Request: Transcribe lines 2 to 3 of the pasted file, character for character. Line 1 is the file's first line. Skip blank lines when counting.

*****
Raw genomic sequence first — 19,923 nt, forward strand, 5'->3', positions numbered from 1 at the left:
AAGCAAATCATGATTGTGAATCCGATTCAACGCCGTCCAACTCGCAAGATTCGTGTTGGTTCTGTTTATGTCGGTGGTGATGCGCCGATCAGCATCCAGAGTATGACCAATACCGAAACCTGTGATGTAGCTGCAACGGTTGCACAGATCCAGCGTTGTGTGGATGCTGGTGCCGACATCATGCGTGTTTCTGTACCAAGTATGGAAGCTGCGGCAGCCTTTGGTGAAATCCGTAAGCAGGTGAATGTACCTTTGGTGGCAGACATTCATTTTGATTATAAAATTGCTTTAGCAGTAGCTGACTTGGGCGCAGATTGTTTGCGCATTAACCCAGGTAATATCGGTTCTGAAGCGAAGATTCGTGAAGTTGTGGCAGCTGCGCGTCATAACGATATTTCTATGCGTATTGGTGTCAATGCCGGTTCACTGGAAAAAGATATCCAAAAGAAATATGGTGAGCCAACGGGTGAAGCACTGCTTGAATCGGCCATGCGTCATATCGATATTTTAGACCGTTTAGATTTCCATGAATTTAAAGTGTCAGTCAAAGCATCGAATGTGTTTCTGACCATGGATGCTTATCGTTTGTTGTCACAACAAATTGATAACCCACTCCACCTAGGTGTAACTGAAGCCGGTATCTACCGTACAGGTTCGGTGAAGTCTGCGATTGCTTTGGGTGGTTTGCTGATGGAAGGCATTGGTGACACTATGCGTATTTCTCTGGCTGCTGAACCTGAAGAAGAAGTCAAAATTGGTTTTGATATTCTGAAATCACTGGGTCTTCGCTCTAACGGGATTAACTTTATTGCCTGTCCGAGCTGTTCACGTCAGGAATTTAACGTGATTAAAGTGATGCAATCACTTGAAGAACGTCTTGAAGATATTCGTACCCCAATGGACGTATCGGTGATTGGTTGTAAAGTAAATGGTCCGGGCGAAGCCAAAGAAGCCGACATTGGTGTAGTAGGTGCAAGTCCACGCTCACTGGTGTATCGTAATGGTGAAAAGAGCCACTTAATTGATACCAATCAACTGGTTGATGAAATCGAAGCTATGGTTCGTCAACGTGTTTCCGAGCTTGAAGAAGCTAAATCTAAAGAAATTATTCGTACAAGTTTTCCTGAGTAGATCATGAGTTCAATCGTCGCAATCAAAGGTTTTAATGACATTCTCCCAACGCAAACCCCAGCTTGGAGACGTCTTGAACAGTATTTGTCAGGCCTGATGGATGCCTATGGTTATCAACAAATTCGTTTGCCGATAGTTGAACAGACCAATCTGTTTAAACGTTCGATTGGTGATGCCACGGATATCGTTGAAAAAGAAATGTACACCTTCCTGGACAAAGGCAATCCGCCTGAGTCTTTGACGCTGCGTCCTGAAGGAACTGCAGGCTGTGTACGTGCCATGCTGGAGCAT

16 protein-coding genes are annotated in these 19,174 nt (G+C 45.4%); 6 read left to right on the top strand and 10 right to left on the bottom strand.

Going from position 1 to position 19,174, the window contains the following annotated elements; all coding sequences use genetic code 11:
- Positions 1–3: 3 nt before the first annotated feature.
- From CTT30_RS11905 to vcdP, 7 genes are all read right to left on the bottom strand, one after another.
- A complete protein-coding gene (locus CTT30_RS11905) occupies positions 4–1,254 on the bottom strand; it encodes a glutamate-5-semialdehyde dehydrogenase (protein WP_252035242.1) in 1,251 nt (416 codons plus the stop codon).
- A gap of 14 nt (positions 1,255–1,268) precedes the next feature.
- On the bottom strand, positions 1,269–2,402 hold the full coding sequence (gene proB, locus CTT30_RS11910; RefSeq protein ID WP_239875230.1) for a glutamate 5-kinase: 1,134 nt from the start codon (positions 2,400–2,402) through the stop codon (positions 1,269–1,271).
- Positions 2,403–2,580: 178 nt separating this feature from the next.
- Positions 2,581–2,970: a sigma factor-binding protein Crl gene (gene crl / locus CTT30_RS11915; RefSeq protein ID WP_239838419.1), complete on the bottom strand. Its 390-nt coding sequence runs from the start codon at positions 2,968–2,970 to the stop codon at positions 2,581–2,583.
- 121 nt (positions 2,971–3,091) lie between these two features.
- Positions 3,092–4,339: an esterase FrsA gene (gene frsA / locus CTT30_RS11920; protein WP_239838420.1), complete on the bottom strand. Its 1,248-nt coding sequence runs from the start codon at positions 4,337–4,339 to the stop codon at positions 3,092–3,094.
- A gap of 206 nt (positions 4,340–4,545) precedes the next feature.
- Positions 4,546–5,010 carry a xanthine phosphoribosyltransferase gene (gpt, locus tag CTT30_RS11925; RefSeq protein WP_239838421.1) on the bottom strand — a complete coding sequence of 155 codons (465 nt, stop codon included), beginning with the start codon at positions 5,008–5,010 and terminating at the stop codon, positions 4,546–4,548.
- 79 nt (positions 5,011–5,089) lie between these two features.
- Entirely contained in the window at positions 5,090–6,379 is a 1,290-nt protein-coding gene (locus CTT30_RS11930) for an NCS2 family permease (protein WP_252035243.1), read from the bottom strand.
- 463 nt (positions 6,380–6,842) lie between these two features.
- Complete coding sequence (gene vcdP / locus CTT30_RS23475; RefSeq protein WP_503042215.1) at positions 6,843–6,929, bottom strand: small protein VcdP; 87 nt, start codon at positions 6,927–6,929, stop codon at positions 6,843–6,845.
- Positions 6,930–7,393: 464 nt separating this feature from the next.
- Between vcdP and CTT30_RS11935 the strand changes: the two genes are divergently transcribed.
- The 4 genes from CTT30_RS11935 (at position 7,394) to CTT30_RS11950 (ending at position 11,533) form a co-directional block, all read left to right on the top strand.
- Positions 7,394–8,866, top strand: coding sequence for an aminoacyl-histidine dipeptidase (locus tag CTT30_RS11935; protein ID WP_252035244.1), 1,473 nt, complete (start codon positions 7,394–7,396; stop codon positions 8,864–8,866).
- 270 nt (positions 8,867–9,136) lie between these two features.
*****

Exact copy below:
AAGCAAATCATGATTGTGAATCCGATTCAACGCCGTCCAACTCGCAAGATTCGTGTTGGTTCTGTTTATGTCGGTGGTGATGCGCCGATCAGCATCCAGAGTATGACCAATACCGAAACCTGTGATGTAGCTGCAACGGTTGCACAGATCCAGCGTTGTGTGGATGCTGGTGCCGACATCATGCGTGTTTCTGTACCAAGTATGGAAGCTGCGGCAGCCTTTGGTGAAATCCGTAAGCAGGTGAATGTACCTTTGGTGGCAGACATTCATTTTGATTATAAAATTGCTTTAGCAGTAGCTGACTTGGGCGCAGATTGTTTGCGCATTAACCCAGGTAATATCGGTTCTGAAGCGAAGATTCGTGAAGTTGTGGCAGCTGCGCGTCATAACGATATTTCTATGCGTATTGGTGTCAATGCCGGTTCACTGGAAAAAGATATCCAAAAGAAATATGGTGAGCCAACGGGTGAAGCACTGCTTGAATCGGCCATGCGTCATATCGATATTTTAGACCGTTTAGATTTCCATGAATTTAAAGTGTCAGTCAAAGCATCGAATGTGTTTCTGACCATGGATGCTTATCGTTTGTTGTCACAACAAATTGATAACCCACTCCACCTAGGTGTAACTGAAGCCGGTATCTACCGTACAGGTTCGGTGAAGTCTGCGATTGCTTTGGGTGGTTTGCTGATGGAAGGCATTGGTGACACTATGCGTATTTCTCTGGCTGCTGAACCTGAAGAAGAAGTCAAAATTGGTTTTGATATTCTGAAATCACTGGGTCTTCGCTCTAACGGGATTAACTTTATTGCCTGTCCGAGCTGTTCACGTCAGGAATTTAACGTGATTAAAGTGATGCAATCACTTGAAGAACGTCTTGAAGATATTCGTACCCCAATGGACGTATCGGTGATTGGTTGTAAAGTAAATGGTCCGGGCGAAGCCAAAGAAGCCGACATTGGTGTAGTAGGTGCAAGTCCACGCTCACTGGTGTATCGTAATGGTGAAAAGAGCCACTTAATTGATACCAATCAACTGGTTGATGAAATCGAAGCTATGGTTCGTCAACGTGTTTCCGAGCTTGAAGAAGCTAAATCTAAAGAAATTATTCGTACAAGTTTTCCTGAGTAGATCATGAGTTCAATCGTCGCAATCAAAGGTTTTAATGACATTCTCCCAACGCAAACCCCAGCTTGGAGACGTCTTGAACAGTATTTGTCAGGCCTGATGGATGCCTATGGTTATCAACAAATTCGTTTGCCGATAGTTGAACAGACCAATCTGTTTAAACGTTCGATTGGTGATGCCACGGATATCGTTGAAAAAGAAATGTACACCTTCCTGGACAAAGGCAATCCGCCTGAGTCTTTGACGCTGCGTCCTGAAGGAACTGCAGGCTGTGTACGTGCCATGCTGGAGCAT

16 protein-coding genes are annotated in these 19,174 nt (G+C 45.4%); 6 read left to right on the top strand and 10 right to left on the bottom strand.